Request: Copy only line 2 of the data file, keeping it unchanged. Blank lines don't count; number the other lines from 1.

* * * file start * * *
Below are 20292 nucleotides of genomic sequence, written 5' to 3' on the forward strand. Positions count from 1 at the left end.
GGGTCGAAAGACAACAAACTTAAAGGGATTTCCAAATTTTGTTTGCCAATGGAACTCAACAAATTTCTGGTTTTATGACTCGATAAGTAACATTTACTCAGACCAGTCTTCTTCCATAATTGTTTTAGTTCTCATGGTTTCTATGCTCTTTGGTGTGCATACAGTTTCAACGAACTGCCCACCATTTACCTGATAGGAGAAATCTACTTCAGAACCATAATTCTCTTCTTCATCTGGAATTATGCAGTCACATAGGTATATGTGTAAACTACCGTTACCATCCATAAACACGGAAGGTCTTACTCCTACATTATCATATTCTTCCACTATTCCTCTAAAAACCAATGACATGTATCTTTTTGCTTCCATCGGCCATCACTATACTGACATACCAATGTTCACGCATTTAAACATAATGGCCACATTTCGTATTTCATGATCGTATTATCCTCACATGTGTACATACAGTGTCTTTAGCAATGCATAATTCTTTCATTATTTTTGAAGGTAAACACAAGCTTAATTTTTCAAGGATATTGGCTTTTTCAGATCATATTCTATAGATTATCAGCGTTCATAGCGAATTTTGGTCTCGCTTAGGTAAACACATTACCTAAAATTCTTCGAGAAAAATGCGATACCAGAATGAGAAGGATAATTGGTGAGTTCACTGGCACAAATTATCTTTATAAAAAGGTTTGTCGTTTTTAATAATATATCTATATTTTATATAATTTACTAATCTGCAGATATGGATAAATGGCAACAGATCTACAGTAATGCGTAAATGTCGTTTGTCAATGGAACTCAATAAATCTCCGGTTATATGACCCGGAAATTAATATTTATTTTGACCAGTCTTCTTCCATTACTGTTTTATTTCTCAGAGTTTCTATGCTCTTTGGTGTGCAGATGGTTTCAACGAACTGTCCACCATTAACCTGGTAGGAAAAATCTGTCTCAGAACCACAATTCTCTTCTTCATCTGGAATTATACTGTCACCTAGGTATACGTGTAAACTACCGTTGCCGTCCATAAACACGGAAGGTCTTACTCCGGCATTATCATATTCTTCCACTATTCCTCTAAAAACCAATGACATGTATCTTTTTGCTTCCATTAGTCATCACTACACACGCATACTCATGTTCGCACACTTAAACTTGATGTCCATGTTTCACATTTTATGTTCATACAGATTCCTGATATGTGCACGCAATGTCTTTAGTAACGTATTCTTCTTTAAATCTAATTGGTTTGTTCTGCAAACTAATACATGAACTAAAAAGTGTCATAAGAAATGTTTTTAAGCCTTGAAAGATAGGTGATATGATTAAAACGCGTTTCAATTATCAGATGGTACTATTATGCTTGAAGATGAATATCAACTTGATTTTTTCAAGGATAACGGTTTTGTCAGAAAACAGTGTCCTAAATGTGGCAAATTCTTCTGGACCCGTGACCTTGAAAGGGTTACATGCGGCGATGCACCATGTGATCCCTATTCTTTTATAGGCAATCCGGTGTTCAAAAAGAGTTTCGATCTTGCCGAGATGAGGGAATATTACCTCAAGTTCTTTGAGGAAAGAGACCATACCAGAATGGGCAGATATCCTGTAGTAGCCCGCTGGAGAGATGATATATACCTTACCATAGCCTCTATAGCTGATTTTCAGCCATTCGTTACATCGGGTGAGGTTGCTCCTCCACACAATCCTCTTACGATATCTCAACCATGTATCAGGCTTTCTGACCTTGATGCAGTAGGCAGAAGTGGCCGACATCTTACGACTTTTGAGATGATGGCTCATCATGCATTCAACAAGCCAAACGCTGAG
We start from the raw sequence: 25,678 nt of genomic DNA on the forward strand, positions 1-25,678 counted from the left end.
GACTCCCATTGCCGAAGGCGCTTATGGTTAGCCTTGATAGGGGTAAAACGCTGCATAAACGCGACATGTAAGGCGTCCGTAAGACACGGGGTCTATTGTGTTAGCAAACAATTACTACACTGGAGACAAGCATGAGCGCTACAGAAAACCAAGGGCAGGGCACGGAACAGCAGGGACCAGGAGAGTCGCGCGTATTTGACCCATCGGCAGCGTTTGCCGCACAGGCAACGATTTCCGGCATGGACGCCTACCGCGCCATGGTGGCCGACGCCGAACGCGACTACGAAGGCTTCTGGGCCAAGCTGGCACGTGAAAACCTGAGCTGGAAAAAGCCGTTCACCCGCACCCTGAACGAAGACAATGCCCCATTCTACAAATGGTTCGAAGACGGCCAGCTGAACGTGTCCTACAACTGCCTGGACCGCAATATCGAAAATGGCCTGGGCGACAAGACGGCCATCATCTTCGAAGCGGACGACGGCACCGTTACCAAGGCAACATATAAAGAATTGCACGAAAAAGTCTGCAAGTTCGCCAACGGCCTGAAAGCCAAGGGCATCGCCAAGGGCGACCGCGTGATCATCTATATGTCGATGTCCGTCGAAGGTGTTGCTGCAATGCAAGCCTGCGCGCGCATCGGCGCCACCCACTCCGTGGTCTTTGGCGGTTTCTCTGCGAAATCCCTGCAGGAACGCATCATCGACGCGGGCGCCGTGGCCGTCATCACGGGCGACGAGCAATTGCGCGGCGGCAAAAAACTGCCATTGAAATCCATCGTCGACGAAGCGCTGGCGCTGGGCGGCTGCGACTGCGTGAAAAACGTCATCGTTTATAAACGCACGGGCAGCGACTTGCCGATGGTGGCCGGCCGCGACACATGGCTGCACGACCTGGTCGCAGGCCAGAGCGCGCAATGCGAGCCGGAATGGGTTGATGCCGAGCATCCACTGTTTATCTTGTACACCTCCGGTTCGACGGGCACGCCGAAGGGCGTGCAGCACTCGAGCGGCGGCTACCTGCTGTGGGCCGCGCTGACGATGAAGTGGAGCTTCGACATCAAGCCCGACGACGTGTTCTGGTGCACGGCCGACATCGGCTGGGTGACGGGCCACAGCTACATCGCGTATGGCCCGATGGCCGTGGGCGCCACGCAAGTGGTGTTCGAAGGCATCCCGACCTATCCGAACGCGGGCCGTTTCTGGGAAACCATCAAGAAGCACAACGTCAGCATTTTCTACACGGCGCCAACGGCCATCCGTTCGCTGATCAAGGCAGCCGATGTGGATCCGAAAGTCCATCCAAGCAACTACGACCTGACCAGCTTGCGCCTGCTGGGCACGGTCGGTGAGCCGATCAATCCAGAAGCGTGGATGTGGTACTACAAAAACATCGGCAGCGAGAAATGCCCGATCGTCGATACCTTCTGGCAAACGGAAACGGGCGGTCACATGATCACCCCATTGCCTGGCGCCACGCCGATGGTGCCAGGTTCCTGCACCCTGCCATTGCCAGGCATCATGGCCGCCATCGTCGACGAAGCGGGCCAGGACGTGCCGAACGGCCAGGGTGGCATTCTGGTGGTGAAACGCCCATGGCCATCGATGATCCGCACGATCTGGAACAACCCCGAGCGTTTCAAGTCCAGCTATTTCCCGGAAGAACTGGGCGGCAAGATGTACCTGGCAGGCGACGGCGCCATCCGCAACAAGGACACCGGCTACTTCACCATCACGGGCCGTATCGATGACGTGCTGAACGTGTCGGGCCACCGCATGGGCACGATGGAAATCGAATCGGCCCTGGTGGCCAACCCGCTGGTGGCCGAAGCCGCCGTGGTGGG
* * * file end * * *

GGGTCGAAAGACAACAAACTTAAAGGGATTTCCAAATTTTGTTTGCCAATGGAACTCAACAAATTTCTGGTTTTATGACTCGATAAGTAACATTTACTCAGACCAGTCTTCTTCCATAATTGTTTTAGTTCTCATGGTTTCTATGCTCTTTGGTGTGCATACAGTTTCAACGAACTGCCCACCATTTACCTGATAGGAGAAATCTACTTCAGAACCATAATTCTCTTCTTCATCTGGAATTATGCAGTCACATAGGTATATGTGTAAACTACCGTTACCATCCATAAACACGGAAGGTCTTACTCCTACATTATCATATTCTTCCACTATTCCTCTAAAAACCAATGACATGTATCTTTTTGCTTCCATCGGCCATCACTATACTGACATACCAATGTTCACGCATTTAAACATAATGGCCACATTTCGTATTTCATGATCGTATTATCCTCACATGTGTACATACAGTGTCTTTAGCAATGCATAATTCTTTCATTATTTTTGAAGGTAAACACAAGCTTAATTTTTCAAGGATATTGGCTTTTTCAGATCATATTCTATAGATTATCAGCGTTCATAGCGAATTTTGGTCTCGCTTAGGTAAACACATTACCTAAAATTCTTCGAGAAAAATGCGATACCAGAATGAGAAGGATAATTGGTGAGTTCACTGGCACAAATTATCTTTATAAAAAGGTTTGTCGTTTTTAATAATATATCTATATTTTATATAATTTACTAATCTGCAGATATGGATAAATGGCAACAGATCTACAGTAATGCGTAAATGTCGTTTGTCAATGGAACTCAATAAATCTCCGGTTATATGACCCGGAAATTAATATTTATTTTGACCAGTCTTCTTCCATTACTGTTTTATTTCTCAGAGTTTCTATGCTCTTTGGTGTGCAGATGGTTTCAACGAACTGTCCACCATTAACCTGGTAGGAAAAATCTGTCTCAGAACCACAATTCTCTTCTTCATCTGGAATTATACTGTCACCTAGGTATACGTGTAAACTACCGTTGCCGTCCATAAACACGGAAGGTCTTACTCCGGCATTATCATATTCTTCCACTATTCCTCTAAAAACCAATGACATGTATCTTTTTGCTTCCATTAGTCATCACTACACACGCATACTCATGTTCGCACACTTAAACTTGATGTCCATGTTTCACATTTTATGTTCATACAGATTCCTGATATGTGCACGCAATGTCTTTAGTAACGTATTCTTCTTTAAATCTAATTGGTTTGTTCTGCAAACTAATACATGAACTAAAAAGTGTCATAAGAAATGTTTTTAAGCCTTGAAAGATAGGTGATATGATTAAAACGCGTTTCAATTATCAGATGGTACTATTATGCTTGAAGATGAATATCAACTTGATTTTTTCAAGGATAACGGTTTTGTCAGAAAACAGTGTCCTAAATGTGGCAAATTCTTCTGGACCCGTGACCTTGAAAGGGTTACATGCGGCGATGCACCATGTGATCCCTATTCTTTTATAGGCAATCCGGTGTTCAAAAAGAGTTTCGATCTTGCCGAGATGAGGGAATATTACCTCAAGTTCTTTGAGGAAAGAGACCATACCAGAATGGGCAGATATCCTGTAGTAGCCCGCTGGAGAGATGATATATACCTTACCATAGCCTCTATAGCTGATTTTCAGCCATTCGTTACATCGGGTGAGGTTGCTCCTCCACACAATCCTCTTACGATATCTCAACCATGTATCAGGCTTTCTGACCTTGATGCAGTAGGCAGAAGTGGCCGACATCTTACGACTTTTGAGATGATGGCTCATCATGCATTCAACAAGCCAAACGCTGAG